Ethnic Groups of Eritrea
(Tigrinya, Tigre, Saho and Afar)
The country of Eritrea consists of nine ethnic cultural groups. They are: Afar, Tigrinya, Kunama, Tigre, Saho, Bilen, Nara, Beja, and Rashaida. Of those nine ethnic groups the four that make up most of the population around Eritrea are Tigrinya, Tigre, Saho and Afar. Tigrinya makes up 50% of the Eritrean population occupying the central and northern highlands of the country. The official language of the Tingrinya is Biher-Tigrinya. Most are sedentary farmers who follow the Christina religion with a small minority of Muslims. Tigre represents about 31% of the Eritrean population. The Tigre inhabits the North Eastern lowlands. Like the Tigrinya, the Tigre are also farmers and include Muslims but most interesting is that they believe in evil’s sprits called Zar who have the ability to possessed people causing them harm and even death. They also do not believe in traditional medical treatment but instead rely on Shamans for treatment. Shamans represent Tigre priests who control events and communicate with spirits. The Saho represent 5% of Eritrean population near Massawa. The Saho are very community oriented, farming together and tending to other peoples cattle where they get their food and money. They are known to be excellent beekeepers making honey and important part of their diet. They are predominately Muslim. They were once reputable warriors and often enlisted to escort trade caravans to the port of Massawa. The Afar people who also represent 5% of the Eritrean population are commonly known as the Danakil, believed to be descendants of Noah. They are found in East African Countries that stretch from the Gulf of Zula into Djibouti. Also farmers, the Afar diet consists of milk and meat. Their camps are surrounded by thorn barricades to offer protection against attacks from wild animals and enemies at large resulting in divided territories into kingdoms ruled by individual sultans who remain...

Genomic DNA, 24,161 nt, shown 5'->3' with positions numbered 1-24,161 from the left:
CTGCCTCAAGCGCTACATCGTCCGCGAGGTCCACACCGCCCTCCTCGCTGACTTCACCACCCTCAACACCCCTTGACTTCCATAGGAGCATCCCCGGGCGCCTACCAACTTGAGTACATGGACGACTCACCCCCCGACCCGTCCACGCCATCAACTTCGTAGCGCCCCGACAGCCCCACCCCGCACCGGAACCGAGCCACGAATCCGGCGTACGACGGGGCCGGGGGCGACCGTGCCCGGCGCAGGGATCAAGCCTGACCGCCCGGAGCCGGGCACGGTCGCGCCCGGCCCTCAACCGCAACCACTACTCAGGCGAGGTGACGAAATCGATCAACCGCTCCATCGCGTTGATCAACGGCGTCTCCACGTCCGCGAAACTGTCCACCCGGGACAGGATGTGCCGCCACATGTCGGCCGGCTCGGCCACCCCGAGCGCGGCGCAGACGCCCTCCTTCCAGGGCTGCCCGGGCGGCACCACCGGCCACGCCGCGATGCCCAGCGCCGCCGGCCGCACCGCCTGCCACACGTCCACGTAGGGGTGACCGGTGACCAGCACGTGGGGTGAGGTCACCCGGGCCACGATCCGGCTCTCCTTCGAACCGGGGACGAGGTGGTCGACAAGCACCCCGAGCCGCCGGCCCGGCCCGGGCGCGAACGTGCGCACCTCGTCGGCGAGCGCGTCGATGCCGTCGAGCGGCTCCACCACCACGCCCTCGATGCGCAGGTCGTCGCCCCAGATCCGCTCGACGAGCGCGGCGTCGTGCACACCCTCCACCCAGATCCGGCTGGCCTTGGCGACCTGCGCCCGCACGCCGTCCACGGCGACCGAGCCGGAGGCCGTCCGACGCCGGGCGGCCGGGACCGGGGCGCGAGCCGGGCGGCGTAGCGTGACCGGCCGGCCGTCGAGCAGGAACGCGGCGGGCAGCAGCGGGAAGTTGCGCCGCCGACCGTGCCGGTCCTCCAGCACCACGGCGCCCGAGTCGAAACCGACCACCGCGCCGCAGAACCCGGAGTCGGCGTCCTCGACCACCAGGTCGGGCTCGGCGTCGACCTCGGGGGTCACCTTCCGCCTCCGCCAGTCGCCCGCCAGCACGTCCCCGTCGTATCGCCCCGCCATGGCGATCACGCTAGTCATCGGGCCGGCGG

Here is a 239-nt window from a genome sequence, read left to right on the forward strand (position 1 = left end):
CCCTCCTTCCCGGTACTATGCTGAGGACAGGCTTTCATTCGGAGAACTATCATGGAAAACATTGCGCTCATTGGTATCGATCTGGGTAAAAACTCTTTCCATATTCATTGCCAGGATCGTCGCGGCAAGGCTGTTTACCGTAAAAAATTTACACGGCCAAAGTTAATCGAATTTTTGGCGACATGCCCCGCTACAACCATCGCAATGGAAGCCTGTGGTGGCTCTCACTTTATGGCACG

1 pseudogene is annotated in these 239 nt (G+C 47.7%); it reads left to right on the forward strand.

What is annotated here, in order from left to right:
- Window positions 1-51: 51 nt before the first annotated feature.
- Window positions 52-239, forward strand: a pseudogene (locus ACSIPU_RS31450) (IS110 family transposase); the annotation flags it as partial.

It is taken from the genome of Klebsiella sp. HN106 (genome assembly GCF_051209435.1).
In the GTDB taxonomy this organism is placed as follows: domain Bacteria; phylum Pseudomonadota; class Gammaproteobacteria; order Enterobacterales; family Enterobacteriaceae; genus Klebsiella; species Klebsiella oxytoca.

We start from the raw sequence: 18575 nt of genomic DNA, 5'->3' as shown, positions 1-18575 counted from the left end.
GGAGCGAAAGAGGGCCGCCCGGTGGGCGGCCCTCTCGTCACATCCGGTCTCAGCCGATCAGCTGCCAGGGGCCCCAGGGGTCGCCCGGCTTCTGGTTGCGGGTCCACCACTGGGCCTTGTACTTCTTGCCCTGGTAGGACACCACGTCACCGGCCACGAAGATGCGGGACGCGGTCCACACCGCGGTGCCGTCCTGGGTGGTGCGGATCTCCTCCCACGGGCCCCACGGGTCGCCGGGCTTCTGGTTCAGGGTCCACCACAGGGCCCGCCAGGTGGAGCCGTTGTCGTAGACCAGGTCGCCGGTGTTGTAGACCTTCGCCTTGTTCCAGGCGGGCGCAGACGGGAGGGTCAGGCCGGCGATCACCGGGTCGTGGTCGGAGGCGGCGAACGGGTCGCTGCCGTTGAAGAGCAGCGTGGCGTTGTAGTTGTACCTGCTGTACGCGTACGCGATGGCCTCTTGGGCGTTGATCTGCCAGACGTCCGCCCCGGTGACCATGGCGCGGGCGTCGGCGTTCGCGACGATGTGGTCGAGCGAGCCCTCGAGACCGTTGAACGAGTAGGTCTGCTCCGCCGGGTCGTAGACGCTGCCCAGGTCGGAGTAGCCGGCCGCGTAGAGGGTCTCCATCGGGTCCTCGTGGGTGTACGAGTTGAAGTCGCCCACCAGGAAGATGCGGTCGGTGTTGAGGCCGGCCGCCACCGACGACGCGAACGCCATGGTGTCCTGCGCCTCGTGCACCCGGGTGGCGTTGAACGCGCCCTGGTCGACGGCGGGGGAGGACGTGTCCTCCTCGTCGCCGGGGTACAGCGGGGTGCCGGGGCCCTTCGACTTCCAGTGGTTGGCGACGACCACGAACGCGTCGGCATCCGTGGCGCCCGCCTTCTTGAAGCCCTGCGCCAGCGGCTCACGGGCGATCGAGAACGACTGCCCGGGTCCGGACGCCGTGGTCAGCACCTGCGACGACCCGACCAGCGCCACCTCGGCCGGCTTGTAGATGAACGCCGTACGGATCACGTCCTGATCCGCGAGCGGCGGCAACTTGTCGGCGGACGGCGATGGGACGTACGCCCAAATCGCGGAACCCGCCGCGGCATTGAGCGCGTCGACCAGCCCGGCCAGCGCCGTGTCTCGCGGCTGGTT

Cited: Nine Ethnic Groups of Eritrea by Eritre24: Culture: (March2, 2012)
Stable URL: http://www.eritrea24.com/articles.php?aid=4
Source: Eritrea and Ethiopia: The Federal Experience, 1997
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